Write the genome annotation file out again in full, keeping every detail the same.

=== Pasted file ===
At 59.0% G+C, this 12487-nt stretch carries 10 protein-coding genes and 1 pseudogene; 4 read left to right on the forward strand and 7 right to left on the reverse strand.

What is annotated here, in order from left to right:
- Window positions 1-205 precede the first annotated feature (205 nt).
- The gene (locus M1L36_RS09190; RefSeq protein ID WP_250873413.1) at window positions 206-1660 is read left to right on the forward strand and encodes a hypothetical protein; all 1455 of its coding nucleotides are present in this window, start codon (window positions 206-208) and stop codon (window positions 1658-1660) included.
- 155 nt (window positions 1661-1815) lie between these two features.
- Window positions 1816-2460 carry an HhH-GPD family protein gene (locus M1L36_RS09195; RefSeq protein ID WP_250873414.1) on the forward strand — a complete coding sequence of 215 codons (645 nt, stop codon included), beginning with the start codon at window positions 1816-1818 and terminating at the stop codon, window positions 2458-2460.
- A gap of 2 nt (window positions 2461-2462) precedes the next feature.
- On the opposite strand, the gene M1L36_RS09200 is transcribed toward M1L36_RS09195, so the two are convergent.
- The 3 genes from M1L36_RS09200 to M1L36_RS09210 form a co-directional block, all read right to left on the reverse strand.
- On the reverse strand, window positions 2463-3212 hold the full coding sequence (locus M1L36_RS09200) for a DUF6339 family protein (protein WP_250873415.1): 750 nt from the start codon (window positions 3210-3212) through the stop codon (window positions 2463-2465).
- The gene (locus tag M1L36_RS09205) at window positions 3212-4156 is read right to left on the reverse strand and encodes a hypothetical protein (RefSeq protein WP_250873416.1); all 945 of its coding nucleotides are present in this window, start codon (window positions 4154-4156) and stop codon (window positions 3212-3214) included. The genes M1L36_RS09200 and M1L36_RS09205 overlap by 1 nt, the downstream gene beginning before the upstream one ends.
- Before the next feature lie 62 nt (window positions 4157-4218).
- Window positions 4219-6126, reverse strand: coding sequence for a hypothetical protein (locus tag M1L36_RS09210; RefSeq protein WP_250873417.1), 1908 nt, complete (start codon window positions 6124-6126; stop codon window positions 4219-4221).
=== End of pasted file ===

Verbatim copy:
At 59.0% G+C, this 12487-nt stretch carries 10 protein-coding genes and 1 pseudogene; 4 read left to right on the forward strand and 7 right to left on the reverse strand.

What is annotated here, in order from left to right:
- Window positions 1-205 precede the first annotated feature (205 nt).
- The gene (locus M1L36_RS09190; RefSeq protein ID WP_250873413.1) at window positions 206-1660 is read left to right on the forward strand and encodes a hypothetical protein; all 1455 of its coding nucleotides are present in this window, start codon (window positions 206-208) and stop codon (window positions 1658-1660) included.
- 155 nt (window positions 1661-1815) lie between these two features.
- Window positions 1816-2460 carry an HhH-GPD family protein gene (locus M1L36_RS09195; RefSeq protein ID WP_250873414.1) on the forward strand — a complete coding sequence of 215 codons (645 nt, stop codon included), beginning with the start codon at window positions 1816-1818 and terminating at the stop codon, window positions 2458-2460.
- A gap of 2 nt (window positions 2461-2462) precedes the next feature.
- On the opposite strand, the gene M1L36_RS09200 is transcribed toward M1L36_RS09195, so the two are convergent.
- The 3 genes from M1L36_RS09200 to M1L36_RS09210 form a co-directional block, all read right to left on the reverse strand.
- On the reverse strand, window positions 2463-3212 hold the full coding sequence (locus M1L36_RS09200) for a DUF6339 family protein (protein WP_250873415.1): 750 nt from the start codon (window positions 3210-3212) through the stop codon (window positions 2463-2465).
- The gene (locus tag M1L36_RS09205) at window positions 3212-4156 is read right to left on the reverse strand and encodes a hypothetical protein (RefSeq protein WP_250873416.1); all 945 of its coding nucleotides are present in this window, start codon (window positions 4154-4156) and stop codon (window positions 3212-3214) included. The genes M1L36_RS09200 and M1L36_RS09205 overlap by 1 nt, the downstream gene beginning before the upstream one ends.
- Before the next feature lie 62 nt (window positions 4157-4218).
- Window positions 4219-6126, reverse strand: coding sequence for a hypothetical protein (locus tag M1L36_RS09210; RefSeq protein WP_250873417.1), 1908 nt, complete (start codon window positions 6124-6126; stop codon window positions 4219-4221).